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Last update: 04-11-2009
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Enforcement of judgements - Community law

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“I wish to have a judgment enforced in another Member State.”

In this case, you must apply to the relevant court in the Member State where enforcement is required for a declaration that the foreign judgment is enforceable (exequatur).

Council Regulation (EC) No 44/2001 of 22 December 2000 on jurisdiction and the recognition and enforcement of judgments in civil and commercial matters contains rules on enforcement in another Member State. It entered into force on 1 March 2002 and simplifies the procedure for having a foreign judgment declared enforceable, and replaces the Brussels Convention of 1968. The Regulation is directly applicable, which means that anybody can rely on it before the courts. The application of Regulation was extended to Denmark following the conclusion of the Agreement between the European Community and the Kingdom of Denmark on jurisdiction and the recognition and enforcement of judgments in civil and commercial matters.

The Regulation lays down the following rules:

  • Judgments given in a Member State and enforceable there can be enforced in another Member State after being declared enforceable there (or registered in the United Kingdom) on application by anybody who has an interest in the matter;
  • The application is made to the court that has territorial jurisdiction on the basis of the domicile of the party against whom enforcement is sought or of the place of enforcement;
  • The declaration of enforceability ("exequatur") must be issued after certain formalities have been completed and must be served on the other party, who may challenge it only in the courts;
  • It is possible to refuse to recognise a foreign judgment if recognition would be contrary to public policy or irreconcilable with an earlier judgment, or where the document initiating the proceeding has not been served in good time or the other party does not appear.
The procedure might seem quite simple, but the Regulation does not remove all the barriers to free movement of judgments in the European Union and leaves a number of intermediate measures in place.

At Tampere in October 1999, the European Council called for a further reduction in intermediate measures needed for enforcement of foreign judgments. In November 2000, the Council adopted a programme of measures for implementation of the principle of mutual recognition of decisions in civil and commercial matters. The aim is to abolish all procedures needed for the enforceability of judgments in civil and commercial matters. It has been decided to proceed gradually, beginning with a very specific pilot project - the abolition of the exequatur procedure for uncontested claims.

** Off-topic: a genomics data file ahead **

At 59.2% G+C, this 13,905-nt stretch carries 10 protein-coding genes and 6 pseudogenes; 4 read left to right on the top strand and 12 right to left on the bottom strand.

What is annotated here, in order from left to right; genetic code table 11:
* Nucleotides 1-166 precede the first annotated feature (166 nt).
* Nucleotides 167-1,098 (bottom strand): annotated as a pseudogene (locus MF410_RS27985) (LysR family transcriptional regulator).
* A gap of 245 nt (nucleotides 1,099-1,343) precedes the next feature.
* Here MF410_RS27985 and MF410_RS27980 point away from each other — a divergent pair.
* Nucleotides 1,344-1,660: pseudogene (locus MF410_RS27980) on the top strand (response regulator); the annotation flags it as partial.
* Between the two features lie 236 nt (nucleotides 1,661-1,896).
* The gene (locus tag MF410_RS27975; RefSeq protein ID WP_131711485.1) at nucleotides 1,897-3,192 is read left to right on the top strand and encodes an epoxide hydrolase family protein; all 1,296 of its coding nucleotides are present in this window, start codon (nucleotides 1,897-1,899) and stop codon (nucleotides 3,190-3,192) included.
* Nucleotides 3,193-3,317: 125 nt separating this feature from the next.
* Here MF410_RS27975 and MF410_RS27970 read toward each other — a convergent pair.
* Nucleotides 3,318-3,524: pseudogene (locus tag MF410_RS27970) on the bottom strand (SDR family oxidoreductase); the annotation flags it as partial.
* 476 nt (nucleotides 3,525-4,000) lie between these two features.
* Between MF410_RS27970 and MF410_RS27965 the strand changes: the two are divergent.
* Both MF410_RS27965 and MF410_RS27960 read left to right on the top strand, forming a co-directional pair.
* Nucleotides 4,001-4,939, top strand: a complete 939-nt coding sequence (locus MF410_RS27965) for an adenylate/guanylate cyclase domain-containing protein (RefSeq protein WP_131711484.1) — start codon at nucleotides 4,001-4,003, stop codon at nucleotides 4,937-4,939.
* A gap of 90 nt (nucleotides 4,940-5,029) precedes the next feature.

On 21 April 2004 the Regulation (EC) No 805/2004 of the European Parliament and the Council creating a European enforcement order for uncontested claims was adopted. It dispenses, under certain conditions, with all intermediary measures in the Member State in which enforcement is sought in the verifiable absence of a dispute over the nature or extent of a debt. Those conditions mainly concern the service of documents in the case of judgments by default. Abolishing the exequatur procedure will enable creditors to obtain quick and efficient enforcement abroad without involving the courts in the Member State where enforcement is applied for in time-consuming and costly formalities.

On 11 July 2007, the European Parliament and the Council adopted Regulation (EC) No 861/2007 establishing a European Small Claims Procedure. The aim of the Regulation is to simplify, speed up and reduce the costs of litigation. The procedure will apply in cross-border civil and commercial matters where the value of a claim does not exceed 2000 €. The procedure applies to pecuniary claims as well as to non-pecuniary claims. The Regulation abolishes the intermediate measures to enable the recognition and enforcement of a judgement given in a European Small Claims Procedure. A judgment shall be recognised and enforced in another Member State automatically and without any possibility of opposing its recognition, except in cases of incorrect service of the claim.

There are no Community provisions on enforcement as such. But the mutual recognition programme provides for a series of measures to strengthen the effects in the requested State of judgments given in the State of origin:

Reference documents

« Enforcement of judgements - General information | Community law - General information »


Last update: 04-11-2009

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